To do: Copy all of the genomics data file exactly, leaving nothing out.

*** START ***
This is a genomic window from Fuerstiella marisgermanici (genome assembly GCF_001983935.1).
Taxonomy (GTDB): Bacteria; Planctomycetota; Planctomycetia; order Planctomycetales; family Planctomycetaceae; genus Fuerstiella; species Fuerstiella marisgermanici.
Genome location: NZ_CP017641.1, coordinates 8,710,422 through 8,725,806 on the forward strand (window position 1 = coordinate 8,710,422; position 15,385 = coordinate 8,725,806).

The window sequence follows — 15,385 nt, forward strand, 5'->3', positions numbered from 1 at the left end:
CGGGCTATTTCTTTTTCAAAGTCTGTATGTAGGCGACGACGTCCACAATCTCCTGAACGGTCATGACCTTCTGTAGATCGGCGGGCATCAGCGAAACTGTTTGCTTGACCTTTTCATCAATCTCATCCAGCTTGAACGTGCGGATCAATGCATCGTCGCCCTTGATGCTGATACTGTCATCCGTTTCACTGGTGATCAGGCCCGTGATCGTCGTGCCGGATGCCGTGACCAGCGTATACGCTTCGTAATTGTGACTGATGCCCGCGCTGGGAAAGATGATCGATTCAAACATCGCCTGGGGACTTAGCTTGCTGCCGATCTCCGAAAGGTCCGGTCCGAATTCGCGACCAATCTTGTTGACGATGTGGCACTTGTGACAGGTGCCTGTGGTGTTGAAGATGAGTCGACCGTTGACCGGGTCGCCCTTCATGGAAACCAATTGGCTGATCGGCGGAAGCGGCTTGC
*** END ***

This is a genomic window from Fuerstiella marisgermanici (genome assembly GCF_001983935.1).
Taxonomy (GTDB): Bacteria; Planctomycetota; Planctomycetia; order Planctomycetales; family Planctomycetaceae; genus Fuerstiella; species Fuerstiella marisgermanici.
Genome location: NZ_CP017641.1, coordinates 8,710,422 through 8,725,806 on the forward strand (window position 1 = coordinate 8,710,422; position 15,385 = coordinate 8,725,806).

The window sequence follows — 15,385 nt, forward strand, 5'->3', positions numbered from 1 at the left end:
CGGGCTATTTCTTTTTCAAAGTCTGTATGTAGGCGACGACGTCCACAATCTCCTGAACGGTCATGACCTTCTGTAGATCGGCGGGCATCAGCGAAACTGTTTGCTTGACCTTTTCATCAATCTCATCCAGCTTGAACGTGCGGATCAATGCATCGTCGCCCTTGATGCTGATACTGTCATCCGTTTCACTGGTGATCAGGCCCGTGATCGTCGTGCCGGATGCCGTGACCAGCGTATACGCTTCGTAATTGTGACTGATGCCCGCGCTGGGAAAGATGATCGATTCAAACATCGCCTGGGGACTTAGCTTGCTGCCGATCTCCGAAAGGTCCGGTCCGAATTCGCGACCAATCTTGTTGACGATGTGGCACTTGTGACAGGTGCCTGTGGTGTTGAAGATGAGTCGACCGTTGACCGGGTCGCCCTTCATGGAAACCAATTGGCTGATCGGCGGAAGCGGCTTGC